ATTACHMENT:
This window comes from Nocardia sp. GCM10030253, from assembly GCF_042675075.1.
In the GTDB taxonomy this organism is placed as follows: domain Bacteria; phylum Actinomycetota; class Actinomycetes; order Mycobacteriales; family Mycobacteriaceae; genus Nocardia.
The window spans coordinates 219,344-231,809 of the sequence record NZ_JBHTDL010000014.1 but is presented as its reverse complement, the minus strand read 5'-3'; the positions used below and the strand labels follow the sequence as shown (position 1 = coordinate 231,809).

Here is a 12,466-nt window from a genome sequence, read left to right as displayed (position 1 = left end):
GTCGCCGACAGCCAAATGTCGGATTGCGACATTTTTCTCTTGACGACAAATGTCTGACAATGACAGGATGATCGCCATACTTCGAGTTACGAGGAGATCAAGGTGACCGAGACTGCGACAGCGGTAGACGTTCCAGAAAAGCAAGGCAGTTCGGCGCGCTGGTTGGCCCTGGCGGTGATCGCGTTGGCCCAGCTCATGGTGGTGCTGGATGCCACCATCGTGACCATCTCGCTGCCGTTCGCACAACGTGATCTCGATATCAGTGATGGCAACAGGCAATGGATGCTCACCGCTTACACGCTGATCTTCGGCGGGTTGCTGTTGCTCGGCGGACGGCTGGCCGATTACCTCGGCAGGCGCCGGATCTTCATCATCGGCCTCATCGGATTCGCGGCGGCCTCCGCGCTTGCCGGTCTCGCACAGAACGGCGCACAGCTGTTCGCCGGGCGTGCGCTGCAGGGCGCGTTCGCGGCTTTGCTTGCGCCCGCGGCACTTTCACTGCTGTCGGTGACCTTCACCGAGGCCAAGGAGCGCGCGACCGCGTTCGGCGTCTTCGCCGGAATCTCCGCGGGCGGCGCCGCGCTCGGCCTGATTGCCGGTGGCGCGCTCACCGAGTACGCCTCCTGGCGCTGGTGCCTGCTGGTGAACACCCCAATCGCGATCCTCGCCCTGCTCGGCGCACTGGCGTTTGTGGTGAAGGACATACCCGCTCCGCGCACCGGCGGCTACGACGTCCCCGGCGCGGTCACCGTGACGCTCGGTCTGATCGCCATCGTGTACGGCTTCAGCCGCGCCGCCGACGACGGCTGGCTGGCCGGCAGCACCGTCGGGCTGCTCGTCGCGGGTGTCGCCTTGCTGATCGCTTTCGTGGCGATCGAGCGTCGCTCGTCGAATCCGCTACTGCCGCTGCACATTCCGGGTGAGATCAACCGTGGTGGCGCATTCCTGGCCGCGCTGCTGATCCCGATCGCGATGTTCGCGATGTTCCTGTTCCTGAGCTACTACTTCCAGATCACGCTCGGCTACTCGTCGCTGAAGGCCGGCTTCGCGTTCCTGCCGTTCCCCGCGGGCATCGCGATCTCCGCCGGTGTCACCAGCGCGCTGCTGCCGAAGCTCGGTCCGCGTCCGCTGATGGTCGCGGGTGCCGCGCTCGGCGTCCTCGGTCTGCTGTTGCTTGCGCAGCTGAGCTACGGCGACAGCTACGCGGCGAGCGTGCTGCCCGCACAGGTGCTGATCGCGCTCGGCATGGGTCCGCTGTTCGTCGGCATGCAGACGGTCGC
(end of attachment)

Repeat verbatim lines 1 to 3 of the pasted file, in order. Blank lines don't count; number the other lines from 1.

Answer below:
This window comes from Nocardia sp. GCM10030253, from assembly GCF_042675075.1.
In the GTDB taxonomy this organism is placed as follows: domain Bacteria; phylum Actinomycetota; class Actinomycetes; order Mycobacteriales; family Mycobacteriaceae; genus Nocardia.
The window spans coordinates 219,344-231,809 of the sequence record NZ_JBHTDL010000014.1 but is presented as its reverse complement, the minus strand read 5'-3'; the positions used below and the strand labels follow the sequence as shown (position 1 = coordinate 231,809).